[…] of Doves a La Mancha done with local quail (see below), and a blueberry sorbet based off his mulberry sorbet. Photo by Holly […]

  32. Mario

    I didn’t read through all of the comments so maybe someone already said this but I rather like white mulberries. It’s true they lack the complexity of the red but they still have a delicate sweet taste that I think makes a fine jam, especially with a little lemon zest added.

    Beautiful post though! Thinking about mulberry sorbet with brandy.

  33. dblee

    looking forward to trying this next spring!

  34. Jodie

    Here I’ve found more than I ever thought I would on Mulberries. It seems that most if not all of the posts so far are from folks in the eastern part of the US. I live near Sacramento, CA. While walking my dog this past late May I entered a vacant city owned field and came across a tree with all of these lovely berries; berries in all stages of maturity. I’m one to try fruits and berries as I walk and bike around. I was elated to find that no one else cared to pick from this tree, my guilt of picking the tree clean except for the higher up fruit (gotta leave some for the birds)soon dissipated. Over the next 3-4 weeks I must have picked 4 or 5 one gallon freezer bags of these lovely berries. Mulberries on my cereal,Mulberries in ice cream, Mulberry smoothies, Mulberry gift bags to my friends.
    I’m moving across town in a few months but plan to visit this vacant field next May and June.
    Next year with a new crop of Mulberries, I look forward to trying some of your recipes.

  35. Gill

    Here in South Africa the mulberries are just starting to ripen so now I have an icecream machine, the sorbet will be made as soon as there are enough. I usually make a mulberry shortcake or a crumble with them. A touch of lemon juice and or zest seems to bring out the full flavour of the berry.

  36. Barbara Franklin

    My husband spent at least two hours rigging up a capturing system for our mulberry tree yesterday. We are on the Big Island and our tree is producing like mad. This is the first year we have done more than pick a few as it is on a steep bank and the fall into our gulch and are lost to what ever wild creature desires them. Tonight I spent at least an hour picking through to clean them. I then juiced them and pulled out my iPad to fine some recipes! Eureka! I have found one. I will be awash in mulberries for a while so if you are in the neighborhood…..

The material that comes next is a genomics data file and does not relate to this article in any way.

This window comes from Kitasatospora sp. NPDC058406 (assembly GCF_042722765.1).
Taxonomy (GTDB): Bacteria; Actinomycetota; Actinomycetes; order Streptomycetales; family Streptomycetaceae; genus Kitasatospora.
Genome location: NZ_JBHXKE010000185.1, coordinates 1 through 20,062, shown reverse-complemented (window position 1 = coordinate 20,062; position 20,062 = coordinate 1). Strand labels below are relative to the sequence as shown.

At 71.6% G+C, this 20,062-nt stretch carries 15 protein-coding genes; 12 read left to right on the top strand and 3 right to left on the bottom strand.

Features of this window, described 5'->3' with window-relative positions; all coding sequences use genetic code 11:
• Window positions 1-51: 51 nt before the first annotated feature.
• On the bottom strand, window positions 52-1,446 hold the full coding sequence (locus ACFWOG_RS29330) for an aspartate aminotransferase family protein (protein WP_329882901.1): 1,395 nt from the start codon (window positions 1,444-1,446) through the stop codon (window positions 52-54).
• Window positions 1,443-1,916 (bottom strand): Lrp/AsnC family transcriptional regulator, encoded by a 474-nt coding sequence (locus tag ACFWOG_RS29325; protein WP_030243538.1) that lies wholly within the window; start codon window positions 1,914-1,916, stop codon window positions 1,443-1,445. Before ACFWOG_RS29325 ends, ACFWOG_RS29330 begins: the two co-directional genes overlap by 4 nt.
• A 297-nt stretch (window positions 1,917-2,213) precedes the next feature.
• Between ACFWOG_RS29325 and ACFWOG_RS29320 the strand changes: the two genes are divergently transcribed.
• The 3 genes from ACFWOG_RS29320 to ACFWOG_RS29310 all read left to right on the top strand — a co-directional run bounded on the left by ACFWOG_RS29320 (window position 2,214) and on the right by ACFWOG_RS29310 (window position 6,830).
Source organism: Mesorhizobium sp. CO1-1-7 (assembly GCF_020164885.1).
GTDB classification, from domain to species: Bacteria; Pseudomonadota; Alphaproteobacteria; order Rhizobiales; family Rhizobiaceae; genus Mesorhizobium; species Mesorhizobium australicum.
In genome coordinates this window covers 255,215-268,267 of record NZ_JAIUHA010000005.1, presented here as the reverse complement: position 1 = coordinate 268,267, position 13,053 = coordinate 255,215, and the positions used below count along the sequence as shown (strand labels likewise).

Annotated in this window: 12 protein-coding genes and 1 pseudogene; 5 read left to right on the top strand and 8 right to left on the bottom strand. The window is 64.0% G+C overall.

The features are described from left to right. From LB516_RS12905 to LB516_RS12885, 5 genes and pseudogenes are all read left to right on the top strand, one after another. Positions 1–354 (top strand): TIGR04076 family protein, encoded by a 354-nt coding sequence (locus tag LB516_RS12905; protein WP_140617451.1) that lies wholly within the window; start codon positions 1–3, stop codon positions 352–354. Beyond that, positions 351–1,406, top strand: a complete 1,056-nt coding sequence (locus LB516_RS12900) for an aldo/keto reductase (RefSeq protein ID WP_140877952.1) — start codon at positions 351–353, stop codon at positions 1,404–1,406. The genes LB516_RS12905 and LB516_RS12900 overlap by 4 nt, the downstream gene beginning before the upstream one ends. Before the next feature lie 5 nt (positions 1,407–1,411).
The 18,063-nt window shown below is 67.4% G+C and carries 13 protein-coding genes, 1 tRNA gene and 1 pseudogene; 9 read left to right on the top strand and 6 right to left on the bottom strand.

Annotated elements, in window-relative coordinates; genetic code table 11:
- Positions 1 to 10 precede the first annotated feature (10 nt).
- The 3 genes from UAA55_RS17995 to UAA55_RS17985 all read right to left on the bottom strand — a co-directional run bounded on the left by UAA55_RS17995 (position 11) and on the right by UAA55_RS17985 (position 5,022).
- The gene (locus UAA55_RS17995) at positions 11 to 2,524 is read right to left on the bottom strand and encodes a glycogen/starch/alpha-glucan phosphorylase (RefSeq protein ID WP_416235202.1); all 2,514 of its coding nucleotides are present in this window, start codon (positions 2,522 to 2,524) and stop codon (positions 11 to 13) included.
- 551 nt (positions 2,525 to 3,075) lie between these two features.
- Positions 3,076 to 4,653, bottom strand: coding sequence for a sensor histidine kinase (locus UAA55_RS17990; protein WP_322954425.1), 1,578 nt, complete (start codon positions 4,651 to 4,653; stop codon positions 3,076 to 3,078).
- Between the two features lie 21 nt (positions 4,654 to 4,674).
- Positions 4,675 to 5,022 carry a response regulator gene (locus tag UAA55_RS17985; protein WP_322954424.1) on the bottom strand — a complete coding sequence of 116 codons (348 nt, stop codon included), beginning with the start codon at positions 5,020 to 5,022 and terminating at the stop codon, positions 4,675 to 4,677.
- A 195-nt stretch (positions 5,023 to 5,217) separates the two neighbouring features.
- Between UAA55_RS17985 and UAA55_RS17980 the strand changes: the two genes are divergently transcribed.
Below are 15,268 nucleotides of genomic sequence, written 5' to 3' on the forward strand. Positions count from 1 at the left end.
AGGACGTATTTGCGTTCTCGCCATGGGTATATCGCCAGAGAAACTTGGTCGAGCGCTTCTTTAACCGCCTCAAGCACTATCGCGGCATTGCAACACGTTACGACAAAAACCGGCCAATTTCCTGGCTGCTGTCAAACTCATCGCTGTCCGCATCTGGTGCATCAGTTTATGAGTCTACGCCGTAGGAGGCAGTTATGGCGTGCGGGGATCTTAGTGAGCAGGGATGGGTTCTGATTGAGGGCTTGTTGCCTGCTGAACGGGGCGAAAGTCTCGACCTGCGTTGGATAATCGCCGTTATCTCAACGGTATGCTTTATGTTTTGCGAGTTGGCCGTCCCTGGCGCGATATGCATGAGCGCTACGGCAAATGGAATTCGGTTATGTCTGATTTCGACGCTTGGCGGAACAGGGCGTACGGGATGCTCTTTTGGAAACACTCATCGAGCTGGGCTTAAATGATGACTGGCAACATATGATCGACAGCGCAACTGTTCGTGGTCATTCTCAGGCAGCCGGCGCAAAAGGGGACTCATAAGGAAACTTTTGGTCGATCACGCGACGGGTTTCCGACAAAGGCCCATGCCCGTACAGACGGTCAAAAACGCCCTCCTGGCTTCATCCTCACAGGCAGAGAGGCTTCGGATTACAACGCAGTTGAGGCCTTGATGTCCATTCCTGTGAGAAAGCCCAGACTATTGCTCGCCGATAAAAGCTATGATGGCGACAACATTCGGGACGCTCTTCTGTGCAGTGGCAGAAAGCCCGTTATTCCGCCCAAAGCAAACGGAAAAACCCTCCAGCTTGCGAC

37. all around the mulberry bush | art restart

    […] More about mulberries here. […]

  38. Your Local 4th of July: Recipes for What’s in Season Now | Civil Eats

    […] I hope translates into Blackberry Slump. With an ice cream maker, it’d be fun to try out this Sorbet, which would also work for the mulberry gang (I’m thinking of you, Nicole in DC and Barbara in […]

  39. Beth R

    We have white and black mulberry trees on our property and I’d argue that they taste almost exactly the same as the black ones. I will admit it was a little scary at first to put one in my mouth because they resemble larvae. ;-)

  40. Sally Cooper

    When we moved to our house 40 years ago, mulberry trees lined the street. Then it was paved, and most of the trees were taken down. The trees that remain are treated like pests and all the low hanging branches have been removed.

    I feel bad for those folk who don’t know they are denying themselves a real treat. Those berries make the best pie!

    I am cultivating them on my property so my grandkids can enjoy.